baby sign language

Baby Sign Language UK: A Complete Beginners Guide 2023

Baby sign language is incredibly popular in the UK. It can transform the connection between you and your baby and can be a valuable tool to bridge the communication gap during those crucial early years.

We all know the universal gestures such as waving at someone to say hello. Signing adds to and enhances communication for pre-verbal babies and toddlers. By using sign language with your baby, you can reduce frustration and promote a stronger bond between you and your child.

Table of Contents

What is Baby Sign Language?

The term baby sign language is slightly misleading. The signs you teach your baby are simplified gestures and hand motions that are used in British Sign Language. They are simplified because babies do not have the manual dexterity to do the correct signs.

Signing will help your baby develop their language and cognitive skills by using a visual language. This is really useful for babies as it allows them to express their needs and emotions before they can efficiently communicate using speech.

Why Should You Use Sign Language With Your Baby?

Adding sign language to your parenting routine has many benefits. It helps both you and your baby. Parents often use sign language to talk with infants. Letting your baby show how they feel and what they want with gestures helps you understand and help them. This can cut down on meltdowns and tantrums.

Dr Garcia developed the idea of Baby Sign Language several years ago. Key points to note from Dr Joseph Garcia’s work include:

baby sign language kep points

Every parent and baby or toddler goes through the “I don’t know what you want” stage, which can be frustrating. Signing does not stop this altogether, but it helps to make communication easier.

Using sign language fosters a deeper connection between you and your child. It does so by promoting active engagement and interaction. This bonding experience can improve your child’s social and emotional development. It will give them a sense of security and trust in their relationship with you, their caregiver.

Key studies by Dr Linda Acredolo and Dr Susan Goodwyn supports using sign language with babies. Signing can improve thinking and language skills. The researchers have published their work in the U.S. in many papers and books. One of the most notable is “Baby Signs: How to Talk with Your Baby Before Your Baby Can Talk.”

Their research found that babies who used sign language had a larger vocabulary. They also scored higher on IQ tests at 8 years old. They had better language skills than those who did not use sign language. Other researchers have also studied the benefits of using sign language with babies. They have seen similar positive effects on thinking and language.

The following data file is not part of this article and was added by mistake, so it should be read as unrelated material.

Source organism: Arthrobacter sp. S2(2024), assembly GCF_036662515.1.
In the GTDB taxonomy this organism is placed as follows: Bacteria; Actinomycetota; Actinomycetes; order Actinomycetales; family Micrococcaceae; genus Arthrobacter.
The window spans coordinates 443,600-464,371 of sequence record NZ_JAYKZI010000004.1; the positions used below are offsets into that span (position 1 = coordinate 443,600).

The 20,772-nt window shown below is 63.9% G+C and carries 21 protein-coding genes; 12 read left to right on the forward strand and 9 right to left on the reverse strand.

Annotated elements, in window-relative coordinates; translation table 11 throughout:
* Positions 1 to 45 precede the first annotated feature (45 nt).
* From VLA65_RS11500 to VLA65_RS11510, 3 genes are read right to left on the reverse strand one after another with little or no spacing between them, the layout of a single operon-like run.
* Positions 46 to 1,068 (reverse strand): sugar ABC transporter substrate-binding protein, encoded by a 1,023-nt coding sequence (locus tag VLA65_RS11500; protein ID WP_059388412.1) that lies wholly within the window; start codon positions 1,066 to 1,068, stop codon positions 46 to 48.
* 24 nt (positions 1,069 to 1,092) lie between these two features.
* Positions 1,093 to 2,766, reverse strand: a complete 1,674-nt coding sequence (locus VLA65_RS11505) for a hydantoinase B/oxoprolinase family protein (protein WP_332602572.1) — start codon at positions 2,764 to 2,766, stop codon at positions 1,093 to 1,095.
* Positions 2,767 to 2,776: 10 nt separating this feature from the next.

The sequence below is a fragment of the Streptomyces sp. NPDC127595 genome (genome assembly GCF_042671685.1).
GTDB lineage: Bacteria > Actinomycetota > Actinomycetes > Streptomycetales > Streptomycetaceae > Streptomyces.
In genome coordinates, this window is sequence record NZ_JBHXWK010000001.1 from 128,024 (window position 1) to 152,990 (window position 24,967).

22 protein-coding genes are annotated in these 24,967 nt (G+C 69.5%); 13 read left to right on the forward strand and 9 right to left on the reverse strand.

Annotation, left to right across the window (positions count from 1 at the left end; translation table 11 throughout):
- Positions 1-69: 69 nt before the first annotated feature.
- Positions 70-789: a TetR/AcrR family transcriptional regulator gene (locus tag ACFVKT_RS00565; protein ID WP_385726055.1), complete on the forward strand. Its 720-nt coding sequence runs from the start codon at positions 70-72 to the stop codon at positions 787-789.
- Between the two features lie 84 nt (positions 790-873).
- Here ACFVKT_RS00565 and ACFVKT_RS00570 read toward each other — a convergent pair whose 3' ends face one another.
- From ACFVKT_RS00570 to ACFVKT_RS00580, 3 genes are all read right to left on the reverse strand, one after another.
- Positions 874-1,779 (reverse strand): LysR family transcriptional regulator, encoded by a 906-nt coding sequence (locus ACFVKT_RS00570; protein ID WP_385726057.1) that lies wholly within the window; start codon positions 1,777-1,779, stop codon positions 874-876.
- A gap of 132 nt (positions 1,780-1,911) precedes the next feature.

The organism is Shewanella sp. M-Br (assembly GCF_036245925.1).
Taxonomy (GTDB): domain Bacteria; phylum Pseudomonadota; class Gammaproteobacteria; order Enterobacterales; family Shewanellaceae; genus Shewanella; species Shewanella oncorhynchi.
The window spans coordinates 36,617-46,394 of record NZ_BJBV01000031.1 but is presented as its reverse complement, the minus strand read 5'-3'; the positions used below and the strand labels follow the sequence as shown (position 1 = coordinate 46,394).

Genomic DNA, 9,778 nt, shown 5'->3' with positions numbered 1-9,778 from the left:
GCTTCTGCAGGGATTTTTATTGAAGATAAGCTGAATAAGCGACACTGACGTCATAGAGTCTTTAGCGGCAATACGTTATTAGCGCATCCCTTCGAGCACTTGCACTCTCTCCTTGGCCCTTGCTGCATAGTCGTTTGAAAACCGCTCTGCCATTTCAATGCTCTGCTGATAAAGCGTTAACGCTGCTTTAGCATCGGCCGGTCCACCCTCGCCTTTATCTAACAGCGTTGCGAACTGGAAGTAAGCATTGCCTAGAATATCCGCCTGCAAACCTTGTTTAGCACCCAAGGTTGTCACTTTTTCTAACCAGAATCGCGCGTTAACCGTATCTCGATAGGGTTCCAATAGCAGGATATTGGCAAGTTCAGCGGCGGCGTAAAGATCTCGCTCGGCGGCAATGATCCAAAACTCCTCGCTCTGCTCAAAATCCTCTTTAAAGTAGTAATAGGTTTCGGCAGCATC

Babies who learn to sign often have better language skills. This early exposure to gestures can lay the groundwork for learning. It can aid the development of language and thinking skills.

Using sign language with your baby can improve your communication and bonding with your child. It also gives a foundation for their intellectual, social, and emotional growth.

What Age Should You Start Teaching Baby Sign Language?

Most information online says the ideal age to introduce sign language to your baby is 6 to 8 months old. But deaf families who use BSL as their first language introduce signs to babies at 6 – 8 weeks old. Babies at this age recognise faces and can track movements. So, introducing a sign such as ‘milk’ will help with early communication development. If you start early, you can introduce more signs over the following months.

From 3 to 6 months, babies are more attentive. They can better focus on your hand movements. They can start to learn the motor skills needed to mimic gestures. They also start to learn what sounds mean. Signing can strengthen that with visual cues.

When you start teaching your baby sign language, be patient. Adjust your approach to their pace. Language develops in stages. Every baby is unique, so their readiness to learn sign language may vary.

Consistency is key. Try adding signs to your daily routines. You can do this during mealtime, playtime, or nappy changes. As your baby grows, their thinking skills advance. You can add harder signs and grow their signing vocabulary.

It’s never too late to start teaching sign language, even if your child has already begun speaking. Older infants and toddlers can still benefit from learning signs. Signs can aid their language and boost their confidence in expressing themselves.

Above all, you must adapt your approach to your child’s needs and development. This is essential to ensure a positive and effective learning experience.

Is Baby Sign the Same as Makaton?

Baby sign language and Makaton are similar. But, they are not the same. Both aim to help communication with gestures and signs but one is derived from a recognised language, the other is not.